News / Asia

Rights Report on North Korea May Have Little Immediate Effect

Rights Report on North Korea May Have Little Immediate Effecti
X
February 21, 2014 5:22 AM
United Nations Commission of Inquiry has issued a new report that documents crimes against humanity in North Korea -- including forced labor and starvation in prison camps, sexual abuse of prisoners and public executions for political offenses. The commission urges the international community to refer Pyongyang to the International Criminal Court, but human rights experts say that is unlikely to happen. VOA United Nations correspondent Margaret Besheer reports.
Margaret Besheer
The United Nations Commission of Inquiry has issued a new report that  documents crimes against humanity in North Korea -- including forced labor and starvation in prison camps, sexual abuse of prisoners and public executions for political offenses. The commission urges the international community to refer Pyongyang to the International Criminal Court, but human rights experts say that is unlikely to happen. 
 
The report documents systematic abuses allegedly committed by top officials, possibly even North Korean leader Kim Jong Un.
 
The U.N. Human Rights Council will discuss the report on March 17. It is likely to adopt a resolution that could bring the matter to the Security Council, which can refer North Korea to the International Criminal Court.
 
However, Asia Society analyst Mike Kulma said, China will likely veto any effort to do so.
 
“I don’t think it can ever get through the Security Council. The Chinese are just not going to -- not to put everything on the Chinese -- but the Chinese simply are not going to agree to it,” said Kulma.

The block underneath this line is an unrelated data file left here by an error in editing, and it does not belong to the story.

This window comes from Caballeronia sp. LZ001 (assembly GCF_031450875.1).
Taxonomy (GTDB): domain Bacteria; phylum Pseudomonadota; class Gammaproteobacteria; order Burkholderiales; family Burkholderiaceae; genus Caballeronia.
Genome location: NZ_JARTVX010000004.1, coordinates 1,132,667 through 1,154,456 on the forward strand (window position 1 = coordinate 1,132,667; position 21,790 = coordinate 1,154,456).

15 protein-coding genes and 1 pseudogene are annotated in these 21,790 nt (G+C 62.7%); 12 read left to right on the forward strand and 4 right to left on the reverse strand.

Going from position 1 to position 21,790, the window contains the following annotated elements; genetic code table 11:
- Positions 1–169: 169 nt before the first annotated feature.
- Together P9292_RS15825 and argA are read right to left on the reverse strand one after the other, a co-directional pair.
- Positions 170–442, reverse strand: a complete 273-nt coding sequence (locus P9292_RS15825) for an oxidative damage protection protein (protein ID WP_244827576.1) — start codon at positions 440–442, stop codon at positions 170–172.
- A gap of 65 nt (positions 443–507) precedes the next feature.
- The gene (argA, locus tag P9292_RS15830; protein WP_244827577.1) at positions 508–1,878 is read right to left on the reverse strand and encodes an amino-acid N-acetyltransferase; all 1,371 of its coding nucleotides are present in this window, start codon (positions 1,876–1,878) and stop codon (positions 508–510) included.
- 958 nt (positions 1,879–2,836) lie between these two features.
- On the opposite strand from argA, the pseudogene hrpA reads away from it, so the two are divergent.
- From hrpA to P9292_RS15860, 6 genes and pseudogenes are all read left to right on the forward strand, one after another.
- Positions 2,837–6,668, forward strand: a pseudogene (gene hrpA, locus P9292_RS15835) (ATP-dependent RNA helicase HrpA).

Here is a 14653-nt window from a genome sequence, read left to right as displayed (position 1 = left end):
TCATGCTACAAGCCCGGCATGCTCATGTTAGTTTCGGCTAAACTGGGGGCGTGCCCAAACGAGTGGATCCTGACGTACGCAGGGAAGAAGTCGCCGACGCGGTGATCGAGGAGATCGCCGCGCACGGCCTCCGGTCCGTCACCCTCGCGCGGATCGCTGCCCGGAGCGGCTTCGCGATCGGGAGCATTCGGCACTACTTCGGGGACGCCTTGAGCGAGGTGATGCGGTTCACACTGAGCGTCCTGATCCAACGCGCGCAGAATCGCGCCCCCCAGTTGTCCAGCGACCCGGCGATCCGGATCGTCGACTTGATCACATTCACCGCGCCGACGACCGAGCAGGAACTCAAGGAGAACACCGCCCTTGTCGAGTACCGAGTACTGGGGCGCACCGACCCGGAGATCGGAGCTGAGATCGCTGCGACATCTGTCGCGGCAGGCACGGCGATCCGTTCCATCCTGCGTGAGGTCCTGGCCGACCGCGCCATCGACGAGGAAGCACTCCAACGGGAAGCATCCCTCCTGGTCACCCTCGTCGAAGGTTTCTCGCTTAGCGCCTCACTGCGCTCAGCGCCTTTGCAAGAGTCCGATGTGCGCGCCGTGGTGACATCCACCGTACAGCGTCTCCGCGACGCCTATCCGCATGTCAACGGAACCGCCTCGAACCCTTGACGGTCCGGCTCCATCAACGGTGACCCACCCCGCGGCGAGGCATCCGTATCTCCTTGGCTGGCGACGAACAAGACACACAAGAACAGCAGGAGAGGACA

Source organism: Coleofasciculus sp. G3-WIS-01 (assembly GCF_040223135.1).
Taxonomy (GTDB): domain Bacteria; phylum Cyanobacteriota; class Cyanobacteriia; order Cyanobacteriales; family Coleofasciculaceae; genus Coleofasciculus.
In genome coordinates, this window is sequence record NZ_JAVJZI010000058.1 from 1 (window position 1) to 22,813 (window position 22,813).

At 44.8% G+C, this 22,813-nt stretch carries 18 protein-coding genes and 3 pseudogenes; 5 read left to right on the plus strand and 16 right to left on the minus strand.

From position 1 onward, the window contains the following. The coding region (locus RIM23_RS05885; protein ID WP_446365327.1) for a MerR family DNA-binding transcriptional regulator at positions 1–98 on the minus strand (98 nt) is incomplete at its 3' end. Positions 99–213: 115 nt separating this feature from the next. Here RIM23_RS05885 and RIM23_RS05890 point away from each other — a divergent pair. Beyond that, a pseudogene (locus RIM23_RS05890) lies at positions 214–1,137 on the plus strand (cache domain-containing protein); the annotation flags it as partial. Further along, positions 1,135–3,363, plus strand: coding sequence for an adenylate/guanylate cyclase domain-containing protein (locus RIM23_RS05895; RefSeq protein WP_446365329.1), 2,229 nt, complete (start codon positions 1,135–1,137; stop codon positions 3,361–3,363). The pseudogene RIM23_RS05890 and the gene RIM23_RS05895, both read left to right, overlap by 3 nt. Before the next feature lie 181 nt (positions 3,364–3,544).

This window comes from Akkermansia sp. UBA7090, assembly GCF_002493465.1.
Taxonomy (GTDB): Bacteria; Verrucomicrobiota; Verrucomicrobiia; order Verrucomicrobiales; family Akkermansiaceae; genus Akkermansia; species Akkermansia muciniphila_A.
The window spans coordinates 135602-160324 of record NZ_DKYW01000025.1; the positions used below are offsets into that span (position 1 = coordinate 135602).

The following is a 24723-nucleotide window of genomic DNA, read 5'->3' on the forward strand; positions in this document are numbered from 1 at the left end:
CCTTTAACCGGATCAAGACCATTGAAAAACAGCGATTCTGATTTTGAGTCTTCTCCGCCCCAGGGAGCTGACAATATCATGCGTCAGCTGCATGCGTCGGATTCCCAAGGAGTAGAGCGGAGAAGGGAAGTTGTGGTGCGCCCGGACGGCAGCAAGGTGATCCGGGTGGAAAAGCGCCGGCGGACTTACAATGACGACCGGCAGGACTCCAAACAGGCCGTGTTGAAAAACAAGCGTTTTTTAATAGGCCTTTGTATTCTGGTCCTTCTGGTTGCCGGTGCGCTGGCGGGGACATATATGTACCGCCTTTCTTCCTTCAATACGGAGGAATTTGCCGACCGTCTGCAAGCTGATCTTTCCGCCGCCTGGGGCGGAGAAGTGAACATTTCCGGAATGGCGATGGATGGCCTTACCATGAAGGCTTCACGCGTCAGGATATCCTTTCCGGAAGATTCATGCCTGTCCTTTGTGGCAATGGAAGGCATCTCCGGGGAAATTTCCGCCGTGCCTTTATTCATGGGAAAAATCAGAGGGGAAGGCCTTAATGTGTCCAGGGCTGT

Even so, Ivan Simonovic, the U.N. Assistant Secretary-General for human rights, said his office supports an ICC referral and the report could play a role in a future prosecution.
 
“I think after this horrendous report, there will be pressure of member states to ensure that something else is done too. On behalf of my office, [the] Human Rights office... [can] document and be a depository of various testimonies, various evidence, that can at a certain point in time be used in criminal proceedings against perpetrators.”
 
Phil Robertson, the deputy Asia chief for Human Rights Watch, said via Skype that the report makes it difficult for world leaders to ignore abuses in North Korea.
 
"That is as it should be. Because, frankly, if we look at the role of human rights abuses in North Korea, the government uses fear to perpetuate its rule. It’s the fear of being sent to a political prison camp, it’s the fear of being detained, tortured, beaten and perhaps publically executed that keeps the North Korean people in line," said Robertson.
 
The Asia Society’s Kulma added that human rights could become a recurring point in the discussion of other North Korean issues.